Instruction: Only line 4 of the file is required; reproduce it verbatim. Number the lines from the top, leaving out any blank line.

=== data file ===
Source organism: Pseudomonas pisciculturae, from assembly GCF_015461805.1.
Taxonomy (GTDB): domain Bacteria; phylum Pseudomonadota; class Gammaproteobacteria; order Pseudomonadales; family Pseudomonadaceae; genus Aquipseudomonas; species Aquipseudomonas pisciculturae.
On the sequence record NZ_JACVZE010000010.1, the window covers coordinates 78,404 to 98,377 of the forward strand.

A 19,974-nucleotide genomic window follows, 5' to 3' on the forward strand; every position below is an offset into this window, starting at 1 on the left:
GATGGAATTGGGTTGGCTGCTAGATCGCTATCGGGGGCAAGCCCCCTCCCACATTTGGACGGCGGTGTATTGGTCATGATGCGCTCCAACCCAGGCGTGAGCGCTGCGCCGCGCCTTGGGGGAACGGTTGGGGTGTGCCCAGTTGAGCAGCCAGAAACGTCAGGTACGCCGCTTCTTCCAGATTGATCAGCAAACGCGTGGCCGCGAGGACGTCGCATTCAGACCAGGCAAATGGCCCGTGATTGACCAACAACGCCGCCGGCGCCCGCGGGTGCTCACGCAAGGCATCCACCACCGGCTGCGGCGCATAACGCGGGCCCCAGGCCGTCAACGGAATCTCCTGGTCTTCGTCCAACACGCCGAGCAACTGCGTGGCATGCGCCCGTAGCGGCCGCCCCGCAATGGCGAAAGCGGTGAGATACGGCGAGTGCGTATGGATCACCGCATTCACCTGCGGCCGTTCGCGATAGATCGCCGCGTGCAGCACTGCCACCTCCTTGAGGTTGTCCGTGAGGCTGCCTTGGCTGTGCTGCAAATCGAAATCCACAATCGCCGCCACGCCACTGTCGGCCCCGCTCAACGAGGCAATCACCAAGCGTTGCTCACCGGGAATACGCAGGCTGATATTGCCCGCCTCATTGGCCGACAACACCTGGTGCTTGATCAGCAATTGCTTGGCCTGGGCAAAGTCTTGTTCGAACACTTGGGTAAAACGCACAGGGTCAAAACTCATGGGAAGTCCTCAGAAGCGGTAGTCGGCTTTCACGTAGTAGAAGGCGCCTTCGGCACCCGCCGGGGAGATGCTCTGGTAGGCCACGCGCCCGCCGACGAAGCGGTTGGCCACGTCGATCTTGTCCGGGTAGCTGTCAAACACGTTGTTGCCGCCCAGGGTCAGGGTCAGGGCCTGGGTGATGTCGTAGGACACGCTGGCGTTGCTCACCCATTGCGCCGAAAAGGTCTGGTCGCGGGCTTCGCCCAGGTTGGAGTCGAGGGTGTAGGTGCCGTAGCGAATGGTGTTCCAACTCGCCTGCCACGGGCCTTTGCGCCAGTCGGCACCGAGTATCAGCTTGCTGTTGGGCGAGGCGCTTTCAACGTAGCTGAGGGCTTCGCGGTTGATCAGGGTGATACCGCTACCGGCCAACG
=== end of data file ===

A 19,974-nucleotide genomic window follows, 5' to 3' on the forward strand; every position below is an offset into this window, starting at 1 on the left: